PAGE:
Nothing makes us feel more connected than when a global health crisis sparks on one continent and jumps to the next, and then the next, as fast as the one we are in. From China to Italy, Spain, the US and back to Asia, the coronavirus made us realize that what happens in one market around the world has real ramifications everywhere.

So it's no surprise that the health, ethical, and planetary effects of plant-based eating are being touted now. Consumers are beginning to come to terms with the full impact of our collective eating habits on the earth and the people around us. From our fashion choices, even"vegan" ones that end up creating more plastic waste to "superfoods" like almonds, that use more water than almost nearly any other plant on the planet, plant-based or vegan consumers are asking: What is truly sustainable? And how do our choices impact not just our own health but that of the planet and other human beings in communities far from our homes? Here are some simple ways to consider compassion and humanity along your mindful plant-based journey.

The global food system is one infrastructure

While consuming a plant-based diet is by-and-large better for our health and the environment, a sometimes overlooked element to consider is the human cost of our food choices. Do you know where your coconut oil comes from? Your quinoa? One of the most well-known cases of an over-consumed crop is the popularity of quinoa, which first helped support the farmers of Peru and then, when it took off as a "trendy" food five years ago, sent them into relative poverty when other countries began to produce it and take market share away from them.

Understanding the impact of your diet is the first step to consuming more mindfully. A simple Google search that includes “[BRAND] + ethics” or “[FOOD ITEM] + sustainability” is a great place to start. Another great place to start is through the quiz on foodprint.org, which estimates the carbon impact of your current diet. Try it.

Depending on the item it brings a range of results, for example, tortilla chips + sustainability gives you the results of a range of tortilla chip producers' sustainability mission while searching chocolate + sustainability brings about a bunch of articles about the cacao supply chain, which makes us think more about where our snacks and sweets come from.

To keep up with the latest agricultural news, peruse sites like Acres USA, Modern Farmer, Edible Magazine and Anthropocene Magazine (Anthropocene is a newly minted term that refers to our current industrial era, in which the changes on earth are driven by humans). All these are great ways to learn more about what's happening in the food supply chain.

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Eat Local, Look for Fair Trade, and More Ways to Be Mindful

Keeping track of the most ethical foods is as daunting as the constant back and forth about what is healthy or not (such as the great coffee debate). There are a few simple guidelines to keep in mind that will help you be a more mindful consumer.

Your best bet is to eat local, seasonal foods that don't need to get put on a ship or plane to get to your door. Lowering our carbon footprint is beneficial to the most vulnerable populations, including people of color and working-class families, who are disproportionately affected by climate change. Eating locally grown food not only reduces carbon emissions but supports small farmers and the food usually delivers more nutrients because it's fresh. Find a CSA near you through LocalHarvest.org.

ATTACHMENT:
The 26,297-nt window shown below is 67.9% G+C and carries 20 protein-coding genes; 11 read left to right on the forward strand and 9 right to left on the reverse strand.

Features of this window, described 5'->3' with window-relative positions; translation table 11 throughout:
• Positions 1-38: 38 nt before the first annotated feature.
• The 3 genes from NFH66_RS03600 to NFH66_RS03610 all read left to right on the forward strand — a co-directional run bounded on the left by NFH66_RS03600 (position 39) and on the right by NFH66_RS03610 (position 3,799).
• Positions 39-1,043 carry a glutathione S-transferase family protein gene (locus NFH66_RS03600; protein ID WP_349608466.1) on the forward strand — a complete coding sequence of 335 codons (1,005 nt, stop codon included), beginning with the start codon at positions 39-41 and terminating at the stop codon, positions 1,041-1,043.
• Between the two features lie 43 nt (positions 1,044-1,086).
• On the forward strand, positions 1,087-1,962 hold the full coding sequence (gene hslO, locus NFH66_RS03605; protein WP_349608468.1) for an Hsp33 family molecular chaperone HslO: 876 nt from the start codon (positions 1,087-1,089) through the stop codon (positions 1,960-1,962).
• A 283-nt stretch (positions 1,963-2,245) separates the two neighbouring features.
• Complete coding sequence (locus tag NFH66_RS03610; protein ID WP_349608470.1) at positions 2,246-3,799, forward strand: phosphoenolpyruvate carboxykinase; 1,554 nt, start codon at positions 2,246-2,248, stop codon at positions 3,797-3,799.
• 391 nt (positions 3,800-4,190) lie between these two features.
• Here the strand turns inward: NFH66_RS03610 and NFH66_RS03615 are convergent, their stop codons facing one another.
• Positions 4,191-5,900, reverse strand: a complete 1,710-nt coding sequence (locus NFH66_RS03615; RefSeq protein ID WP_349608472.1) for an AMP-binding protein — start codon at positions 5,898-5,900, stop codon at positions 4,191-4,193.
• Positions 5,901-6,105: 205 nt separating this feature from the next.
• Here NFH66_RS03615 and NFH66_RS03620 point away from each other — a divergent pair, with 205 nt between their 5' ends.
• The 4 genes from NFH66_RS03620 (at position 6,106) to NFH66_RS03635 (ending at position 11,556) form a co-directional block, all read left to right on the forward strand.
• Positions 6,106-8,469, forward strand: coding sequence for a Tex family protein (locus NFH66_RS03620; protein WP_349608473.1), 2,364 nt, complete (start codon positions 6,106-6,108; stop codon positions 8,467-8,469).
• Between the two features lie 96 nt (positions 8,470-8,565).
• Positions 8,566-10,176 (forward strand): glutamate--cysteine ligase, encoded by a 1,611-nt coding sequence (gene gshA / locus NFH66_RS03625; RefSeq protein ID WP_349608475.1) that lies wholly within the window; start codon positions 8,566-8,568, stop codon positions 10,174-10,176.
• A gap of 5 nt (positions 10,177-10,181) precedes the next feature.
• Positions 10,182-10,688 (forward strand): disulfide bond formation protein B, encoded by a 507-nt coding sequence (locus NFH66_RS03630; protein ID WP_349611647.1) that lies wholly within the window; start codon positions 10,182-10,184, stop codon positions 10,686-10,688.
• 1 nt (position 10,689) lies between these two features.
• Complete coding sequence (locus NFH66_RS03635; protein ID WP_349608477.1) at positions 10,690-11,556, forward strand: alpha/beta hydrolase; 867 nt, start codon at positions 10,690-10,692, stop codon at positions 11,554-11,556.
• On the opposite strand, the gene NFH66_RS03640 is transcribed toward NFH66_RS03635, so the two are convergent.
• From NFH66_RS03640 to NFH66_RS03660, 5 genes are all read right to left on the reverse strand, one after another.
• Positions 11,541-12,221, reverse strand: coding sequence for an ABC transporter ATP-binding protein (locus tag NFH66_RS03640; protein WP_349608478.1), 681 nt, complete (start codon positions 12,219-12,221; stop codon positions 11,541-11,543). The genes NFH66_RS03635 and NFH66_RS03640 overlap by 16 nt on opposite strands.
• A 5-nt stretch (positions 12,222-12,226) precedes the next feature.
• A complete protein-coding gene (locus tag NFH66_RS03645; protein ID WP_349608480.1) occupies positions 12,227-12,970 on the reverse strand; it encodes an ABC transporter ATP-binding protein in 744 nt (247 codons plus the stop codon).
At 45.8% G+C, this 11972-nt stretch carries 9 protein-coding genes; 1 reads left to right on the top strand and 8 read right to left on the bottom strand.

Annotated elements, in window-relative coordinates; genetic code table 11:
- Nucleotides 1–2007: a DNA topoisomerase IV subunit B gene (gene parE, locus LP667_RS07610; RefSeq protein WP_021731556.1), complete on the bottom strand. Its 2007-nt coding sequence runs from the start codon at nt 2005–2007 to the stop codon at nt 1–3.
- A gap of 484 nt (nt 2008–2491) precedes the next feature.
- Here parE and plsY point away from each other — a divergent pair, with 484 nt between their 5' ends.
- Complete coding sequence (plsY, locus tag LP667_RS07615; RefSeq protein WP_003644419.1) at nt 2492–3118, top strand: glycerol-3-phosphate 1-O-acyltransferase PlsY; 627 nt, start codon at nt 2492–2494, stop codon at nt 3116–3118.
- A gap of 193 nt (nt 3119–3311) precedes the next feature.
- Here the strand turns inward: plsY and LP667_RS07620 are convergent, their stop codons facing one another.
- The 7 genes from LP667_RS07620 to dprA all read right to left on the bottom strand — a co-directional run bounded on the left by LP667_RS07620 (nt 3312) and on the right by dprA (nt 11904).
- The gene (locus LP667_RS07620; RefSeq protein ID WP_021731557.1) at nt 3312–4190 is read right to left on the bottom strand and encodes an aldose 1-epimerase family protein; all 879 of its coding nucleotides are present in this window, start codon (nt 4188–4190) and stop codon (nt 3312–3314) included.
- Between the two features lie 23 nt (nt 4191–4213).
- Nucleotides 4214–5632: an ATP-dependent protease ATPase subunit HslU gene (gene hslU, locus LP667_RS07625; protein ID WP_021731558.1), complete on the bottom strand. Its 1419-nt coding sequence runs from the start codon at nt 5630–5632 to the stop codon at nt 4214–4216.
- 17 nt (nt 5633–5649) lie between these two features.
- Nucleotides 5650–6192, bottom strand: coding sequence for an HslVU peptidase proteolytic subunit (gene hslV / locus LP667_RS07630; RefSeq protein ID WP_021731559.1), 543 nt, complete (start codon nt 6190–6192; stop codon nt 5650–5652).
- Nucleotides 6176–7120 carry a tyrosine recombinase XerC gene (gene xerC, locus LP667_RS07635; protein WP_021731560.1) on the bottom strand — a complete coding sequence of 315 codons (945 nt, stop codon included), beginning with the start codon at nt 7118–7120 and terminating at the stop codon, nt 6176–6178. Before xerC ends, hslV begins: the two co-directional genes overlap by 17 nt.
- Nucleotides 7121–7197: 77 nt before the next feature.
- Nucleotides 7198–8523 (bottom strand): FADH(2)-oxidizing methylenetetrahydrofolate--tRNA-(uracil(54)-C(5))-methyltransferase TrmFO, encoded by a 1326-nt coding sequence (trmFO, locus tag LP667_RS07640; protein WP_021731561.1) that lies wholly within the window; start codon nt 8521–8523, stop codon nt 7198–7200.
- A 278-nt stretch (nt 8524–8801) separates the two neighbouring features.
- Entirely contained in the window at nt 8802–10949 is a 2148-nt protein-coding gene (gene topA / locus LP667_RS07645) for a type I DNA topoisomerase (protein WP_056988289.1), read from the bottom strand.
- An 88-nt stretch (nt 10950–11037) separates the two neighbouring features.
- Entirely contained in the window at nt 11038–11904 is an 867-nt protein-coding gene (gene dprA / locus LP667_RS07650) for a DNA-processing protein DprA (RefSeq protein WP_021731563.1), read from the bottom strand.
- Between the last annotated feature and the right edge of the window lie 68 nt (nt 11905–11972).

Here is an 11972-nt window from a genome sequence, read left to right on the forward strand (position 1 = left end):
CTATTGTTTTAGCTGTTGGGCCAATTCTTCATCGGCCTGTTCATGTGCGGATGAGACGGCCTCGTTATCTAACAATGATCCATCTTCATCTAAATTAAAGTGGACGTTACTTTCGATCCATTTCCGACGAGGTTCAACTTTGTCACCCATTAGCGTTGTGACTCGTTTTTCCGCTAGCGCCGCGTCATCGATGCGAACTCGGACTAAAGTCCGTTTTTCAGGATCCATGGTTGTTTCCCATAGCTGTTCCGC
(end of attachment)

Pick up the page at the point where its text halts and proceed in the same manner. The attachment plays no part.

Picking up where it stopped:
Efficient shipping options are easier than ever through aggregators like  Thrive Market, Instacart, and Mercato that each finds the products you seek and delivers it from a variety of local vendors. These sites do the curation for you so you don’t have to drive around looking for plant-based foods. Imperfect Foods is a great option that helps reduce waste by shipping less-than-beautiful but perfectly edible produce that otherwise would have been thrown out.

Another possibility: grow your own! The US has seen a resurgence of Victory Gardens since the sheltering at home orders have gone national, and growing your greens is one way to reduce your reliance on traditional grocery stores. To get started here is a guide for indoor gardening, even in a tiny apartment or basement.

Take a Whole-System Approach

The journey to be a more ethical consumer goes beyond what we eat. In our globalized economy, many other systems play a part in our relationship to the world and people around us. When making buying decisions, plant-based consumers could consider the impact of the packaging our food comes in. Are your meal kits sent to you in low-waste packaging? Here is a master list of sustainable alternatives for common products.

Find a Helpful Resource

There are many organizations that do great work to help consumers make ethical consumption. Some of them include Fair Trade, Food Is Power, Equitable Food, and Fair Food Program. The Foodprint initiative has many useful resources for understanding the carbon impact of your diet and has a guide to sustainable food labels to look out for.

The Bottom Line

The good news? Adopting a plant-based diet does inherently have a net positive impact on the global food system. Eating local, seasonal foods, staying informed, and using your voice to amplify the rights of others are just a few ways to have a say in how your diet affects the earth. We’re all in it together.